By this time I was getting pretty hungry so we headed into town for some lunch. We found a cafe that specialises in blueberry pancakes and that sounded like a nice little snack.
I really should learn to pay attention to the word ‘hearty’ on the menu. They were delicious; two thick but light pancakes, filled with fresh, wild blueberries and served with slightly salted butter and maple syrup. We should have shared one portion, as we both ended up stuffed; I couldn’t even contemplate finishing mine.
We headed back to the campsite and enjoyed (you guessed already) a lazy afternoon and we did cook for ourselves, but we really didn’t want to eat much. As the evening closed in the clouds parted and the stars were gorgeous and Tim thought he caught a glimpse of the Milky Way.
The next morning we were on a mission; Do the washing up. Wash all the clothes and the rather smelly bedding. Get to thunder Hole at the prime time of two hours before high tide.
I hope you will feel impressed that we did it! We managed to have our breakfast, hit the showers, wash the clothes, do the washing up, tie up a washing line and hang out half of the washing and then get to Thunder Hole at the optimum time.
Sadly, the waves were pathetic (pathetic enough that we dared to get very close to the hole without worrying about getting soaked). We waited long enough to get a sense of where the name came from. As the tide came in and the waves dragged the water away from the mouth of the cave you could hear something like the distant rumble of thunder. I suspect that it must be a whole lot more exciting when the weather is less beautiful that it was on Tuesday. (We have since found out that people sometimes get dragged into the sea when they get too close when the waves get really high and people have died at the site, generally ignoring the warning signs)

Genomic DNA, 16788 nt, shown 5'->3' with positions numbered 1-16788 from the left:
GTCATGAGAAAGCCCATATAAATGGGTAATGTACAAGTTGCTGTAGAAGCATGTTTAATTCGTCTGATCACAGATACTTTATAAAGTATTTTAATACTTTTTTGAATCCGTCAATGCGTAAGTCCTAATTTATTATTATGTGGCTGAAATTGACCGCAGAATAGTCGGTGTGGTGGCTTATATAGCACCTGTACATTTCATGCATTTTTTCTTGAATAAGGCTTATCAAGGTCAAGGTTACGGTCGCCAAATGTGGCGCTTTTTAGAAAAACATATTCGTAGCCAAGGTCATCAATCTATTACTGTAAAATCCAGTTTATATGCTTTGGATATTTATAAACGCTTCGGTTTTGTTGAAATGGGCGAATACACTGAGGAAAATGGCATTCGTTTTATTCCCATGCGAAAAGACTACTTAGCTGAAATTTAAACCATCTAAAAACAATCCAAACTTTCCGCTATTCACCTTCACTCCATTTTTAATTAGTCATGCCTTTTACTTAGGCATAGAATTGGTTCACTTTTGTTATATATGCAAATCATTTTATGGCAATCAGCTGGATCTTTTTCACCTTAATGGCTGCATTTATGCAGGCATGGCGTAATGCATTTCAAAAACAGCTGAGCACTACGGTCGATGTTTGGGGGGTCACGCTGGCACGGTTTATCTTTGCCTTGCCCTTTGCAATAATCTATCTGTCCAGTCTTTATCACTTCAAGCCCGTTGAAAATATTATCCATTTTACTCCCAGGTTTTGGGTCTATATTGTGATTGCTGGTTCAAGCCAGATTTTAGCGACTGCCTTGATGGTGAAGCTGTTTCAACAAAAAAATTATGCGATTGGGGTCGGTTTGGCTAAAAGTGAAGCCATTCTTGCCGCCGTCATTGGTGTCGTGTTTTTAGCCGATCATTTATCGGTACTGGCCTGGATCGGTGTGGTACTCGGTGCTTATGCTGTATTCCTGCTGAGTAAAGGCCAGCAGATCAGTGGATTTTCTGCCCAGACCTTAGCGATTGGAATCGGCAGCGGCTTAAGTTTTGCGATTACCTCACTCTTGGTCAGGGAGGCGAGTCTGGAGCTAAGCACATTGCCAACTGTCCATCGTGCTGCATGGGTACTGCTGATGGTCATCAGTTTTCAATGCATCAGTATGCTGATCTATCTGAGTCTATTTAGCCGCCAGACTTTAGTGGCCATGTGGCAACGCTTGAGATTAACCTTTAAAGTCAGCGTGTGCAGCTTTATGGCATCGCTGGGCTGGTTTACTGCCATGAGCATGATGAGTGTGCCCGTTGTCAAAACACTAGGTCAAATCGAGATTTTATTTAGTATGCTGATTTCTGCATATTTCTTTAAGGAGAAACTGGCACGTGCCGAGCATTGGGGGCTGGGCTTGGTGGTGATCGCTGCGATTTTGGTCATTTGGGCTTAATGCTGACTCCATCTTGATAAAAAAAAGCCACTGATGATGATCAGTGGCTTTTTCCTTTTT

We finally gave in, after I had achieved a rainbow shot of the spray from the hole. Tim had spent a lot of time considering what he would say to a patient who produced such grumbling sounds, as were produced by the Thunder Hole on that day. We decided that it should be renamed acid reflux hole or some such thing.
We went on round to Cadillac Mountain and drove up to the peak again, shocked at the fantastic views on the way up, as we had not been able to see anything two days previously. Although it was very busy, the space up top was large enough to avoid a rush hour feel. I was amused to overhear a conversation from some other tourists who considered the place was totally overcrowded, when they were here contributing to the overcrowding.
One of the reasons we are hanging around in this area is that I have always wanted to see the ‘autumn colours of New England’ and I am really excited to be in the area as things change. When we were camped in the Niagara campground, the tree next to us seemed to pick on us and dump all of its leaves on us, despite the fact that the rest of the campsite was virtually leaf free.
As we have been travelling I have started to see the leaves changing, not in a particularly predictable fashion, but it is delightful to witness.
One of the best things about this area is the dark sky policy. We ate out on Tuesday evening and as we walked back from the restaurant (luckily Tim had remembered to bring head torches) the sky opened up above us and I could see so many stars. Yet again I could see the Milky Way and I could actually see that stars came in different colours. The weather was so much better that I could just sit outside and enjoy. Mmmmmmmmm